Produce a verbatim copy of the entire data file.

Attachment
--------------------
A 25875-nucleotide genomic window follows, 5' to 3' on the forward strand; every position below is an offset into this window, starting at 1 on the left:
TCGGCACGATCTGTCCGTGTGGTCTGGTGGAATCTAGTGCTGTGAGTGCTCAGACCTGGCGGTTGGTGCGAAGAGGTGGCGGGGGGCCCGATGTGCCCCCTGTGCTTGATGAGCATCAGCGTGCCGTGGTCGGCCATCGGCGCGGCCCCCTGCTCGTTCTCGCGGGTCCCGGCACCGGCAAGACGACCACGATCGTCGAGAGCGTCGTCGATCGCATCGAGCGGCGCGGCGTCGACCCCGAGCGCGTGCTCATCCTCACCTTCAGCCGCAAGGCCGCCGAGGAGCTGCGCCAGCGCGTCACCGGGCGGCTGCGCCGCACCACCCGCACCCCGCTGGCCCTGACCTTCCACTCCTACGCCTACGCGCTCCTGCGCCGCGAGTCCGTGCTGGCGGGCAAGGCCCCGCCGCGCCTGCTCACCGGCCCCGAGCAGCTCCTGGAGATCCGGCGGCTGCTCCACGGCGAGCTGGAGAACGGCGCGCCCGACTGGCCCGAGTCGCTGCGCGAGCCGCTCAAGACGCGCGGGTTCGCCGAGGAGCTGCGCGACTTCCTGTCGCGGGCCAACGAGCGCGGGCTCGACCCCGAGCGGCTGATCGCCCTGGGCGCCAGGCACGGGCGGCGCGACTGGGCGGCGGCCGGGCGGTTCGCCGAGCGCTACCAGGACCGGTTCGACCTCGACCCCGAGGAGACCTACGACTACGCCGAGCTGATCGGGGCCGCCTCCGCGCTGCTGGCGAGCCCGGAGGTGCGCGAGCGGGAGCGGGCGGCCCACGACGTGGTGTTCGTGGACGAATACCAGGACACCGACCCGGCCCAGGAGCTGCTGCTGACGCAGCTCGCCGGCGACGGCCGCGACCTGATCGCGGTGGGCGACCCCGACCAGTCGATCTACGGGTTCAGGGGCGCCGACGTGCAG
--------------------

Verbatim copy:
A 25875-nucleotide genomic window follows, 5' to 3' on the forward strand; every position below is an offset into this window, starting at 1 on the left:
TCGGCACGATCTGTCCGTGTGGTCTGGTGGAATCTAGTGCTGTGAGTGCTCAGACCTGGCGGTTGGTGCGAAGAGGTGGCGGGGGGCCCGATGTGCCCCCTGTGCTTGATGAGCATCAGCGTGCCGTGGTCGGCCATCGGCGCGGCCCCCTGCTCGTTCTCGCGGGTCCCGGCACCGGCAAGACGACCACGATCGTCGAGAGCGTCGTCGATCGCATCGAGCGGCGCGGCGTCGACCCCGAGCGCGTGCTCATCCTCACCTTCAGCCGCAAGGCCGCCGAGGAGCTGCGCCAGCGCGTCACCGGGCGGCTGCGCCGCACCACCCGCACCCCGCTGGCCCTGACCTTCCACTCCTACGCCTACGCGCTCCTGCGCCGCGAGTCCGTGCTGGCGGGCAAGGCCCCGCCGCGCCTGCTCACCGGCCCCGAGCAGCTCCTGGAGATCCGGCGGCTGCTCCACGGCGAGCTGGAGAACGGCGCGCCCGACTGGCCCGAGTCGCTGCGCGAGCCGCTCAAGACGCGCGGGTTCGCCGAGGAGCTGCGCGACTTCCTGTCGCGGGCCAACGAGCGCGGGCTCGACCCCGAGCGGCTGATCGCCCTGGGCGCCAGGCACGGGCGGCGCGACTGGGCGGCGGCCGGGCGGTTCGCCGAGCGCTACCAGGACCGGTTCGACCTCGACCCCGAGGAGACCTACGACTACGCCGAGCTGATCGGGGCCGCCTCCGCGCTGCTGGCGAGCCCGGAGGTGCGCGAGCGGGAGCGGGCGGCCCACGACGTGGTGTTCGTGGACGAATACCAGGACACCGACCCGGCCCAGGAGCTGCTGCTGACGCAGCTCGCCGGCGACGGCCGCGACCTGATCGCGGTGGGCGACCCCGACCAGTCGATCTACGGGTTCAGGGGCGCCGACGTGCAG